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Home | Film Reviews | Asian Reviews | Film Review: Seven Days (2010)

Film Review: Seven Days (2010)

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Yoo Jiyeon is a successful lawyer; she has never lost a case. When she isn’t working she is also a single mother to her daughter Eunyoung. Her perfect existence however is threatened when suddenly he daughter is kidnapped and she is forced to take on a new client for her daughter’s safety. In order for her daughter to live she has exactly seven days to convince a jury that the suspect they have for a murder is indeed innocent, it of course doesn’t help that all of the evidence actually does finger him for the crime though.


Directed by:  Shin-Yeon Won
Starring:  Yun-Jin Kim, Mi-Sook Kim, Hee-Soon Park

“Everything that happens from now on is your fault, because you broke the promise!”

7 Days starts by showing Yoo Jiyeon come home only to find a picture of her daughter with the message “you will never see your daughter alive” scrawled on the back of it. Her phone is ringing and after she picks it up the viewer is treated to a very CSI inspired opening credit sequence. This sequence almost hints as to what occurs in 7 Days, with the exception of a kidnapping subplot the film plays out like a very long crime show one might see on network television.
After the credit sequence the viewer is actually introduced to Yoo Jiyeon as she wins yet another case in court. After all of the courtroom drama the viewer is shown the young mother and her daughter enjoying a bath together and discussing the fact that they are entering a mother and daughter relay race the next day.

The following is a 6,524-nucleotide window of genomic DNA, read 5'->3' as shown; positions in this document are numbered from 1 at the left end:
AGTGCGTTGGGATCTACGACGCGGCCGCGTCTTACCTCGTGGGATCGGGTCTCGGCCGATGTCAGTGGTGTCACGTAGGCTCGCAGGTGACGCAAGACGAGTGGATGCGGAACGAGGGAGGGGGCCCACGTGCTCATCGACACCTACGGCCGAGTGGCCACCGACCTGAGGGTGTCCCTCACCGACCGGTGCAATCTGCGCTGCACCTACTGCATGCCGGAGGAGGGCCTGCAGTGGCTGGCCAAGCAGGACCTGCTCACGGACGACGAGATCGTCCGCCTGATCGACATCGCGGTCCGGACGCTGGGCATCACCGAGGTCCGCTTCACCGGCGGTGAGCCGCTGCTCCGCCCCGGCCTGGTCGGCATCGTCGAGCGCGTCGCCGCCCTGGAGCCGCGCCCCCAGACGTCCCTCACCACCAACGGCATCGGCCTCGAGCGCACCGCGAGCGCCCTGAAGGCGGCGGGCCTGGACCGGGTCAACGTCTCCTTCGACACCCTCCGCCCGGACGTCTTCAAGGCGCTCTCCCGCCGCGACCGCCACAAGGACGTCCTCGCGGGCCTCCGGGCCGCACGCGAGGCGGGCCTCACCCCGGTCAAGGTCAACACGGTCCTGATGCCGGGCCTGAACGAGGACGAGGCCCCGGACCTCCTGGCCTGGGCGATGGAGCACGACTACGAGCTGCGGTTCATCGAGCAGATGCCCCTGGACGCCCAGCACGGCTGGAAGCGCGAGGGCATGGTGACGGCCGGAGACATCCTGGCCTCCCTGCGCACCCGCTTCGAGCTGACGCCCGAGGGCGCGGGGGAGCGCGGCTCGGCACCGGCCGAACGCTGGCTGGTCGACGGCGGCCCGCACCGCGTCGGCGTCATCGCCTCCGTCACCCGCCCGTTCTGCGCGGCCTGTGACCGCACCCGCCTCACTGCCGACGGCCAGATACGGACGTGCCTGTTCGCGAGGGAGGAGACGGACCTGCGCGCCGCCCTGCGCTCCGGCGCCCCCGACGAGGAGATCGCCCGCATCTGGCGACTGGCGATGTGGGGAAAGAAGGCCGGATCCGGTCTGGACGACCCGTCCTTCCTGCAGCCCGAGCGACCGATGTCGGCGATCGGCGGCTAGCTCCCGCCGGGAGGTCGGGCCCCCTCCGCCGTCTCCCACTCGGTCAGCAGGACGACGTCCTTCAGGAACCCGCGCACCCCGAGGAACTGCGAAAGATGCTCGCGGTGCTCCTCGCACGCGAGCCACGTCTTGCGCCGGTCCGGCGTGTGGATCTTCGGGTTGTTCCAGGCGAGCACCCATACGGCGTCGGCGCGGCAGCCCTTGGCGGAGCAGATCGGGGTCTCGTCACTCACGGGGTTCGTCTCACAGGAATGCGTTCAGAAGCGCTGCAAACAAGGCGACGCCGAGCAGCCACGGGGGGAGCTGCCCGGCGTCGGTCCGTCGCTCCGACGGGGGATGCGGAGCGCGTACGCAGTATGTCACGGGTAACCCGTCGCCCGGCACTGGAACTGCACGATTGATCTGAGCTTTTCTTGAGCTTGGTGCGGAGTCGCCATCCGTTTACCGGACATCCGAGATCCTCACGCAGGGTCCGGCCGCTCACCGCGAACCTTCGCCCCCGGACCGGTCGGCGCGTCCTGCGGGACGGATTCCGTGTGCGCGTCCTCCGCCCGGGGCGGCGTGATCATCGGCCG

What happens at the relay race is any parent’s worst nightmare. Yoo Jiyeon’s daughter Eunyoung falls down at the start of the race but quickly recovers and starts to pick up some serious ground. Eunyoung passes the baton to her mother who quickly jets off. Yoo Jiyeon wins the race and as everyone is cheering as she quickly begins to look for her daughter. Eunyoung is no where to be seen and director Shin-Yeon Won really does capture the horror of the entire sequence in the scene.

When we next see Yoo Jiyeon she sits in a room full of police officers. Her phone rings and the voice on the other end lets her know that she has already broke her promise by getting the police involved so now everything that happens is her fault, she is informed that she has to lose the police and only then will she be told how she can get her daughter back. This leads to a pretty impressive car chase scene in which Yoo desperately attempts to shake any of the police off her tail, this seems easy however she starts to pick up patrol cars following her along the way.

Yoo Jiyeon finally does find out what she has to do for the safety of Eunyoung though and that is simply representing a man named Jeong Cheoljin who has been accused of murder. Jeong has had a history of crime and this time he is facing the death penalty. The voice on the phone with Yoo informs her that this has left a bad taste in their mouth and that the young successful lawyer only has to succeed in proving the man innocent to get her daughter back.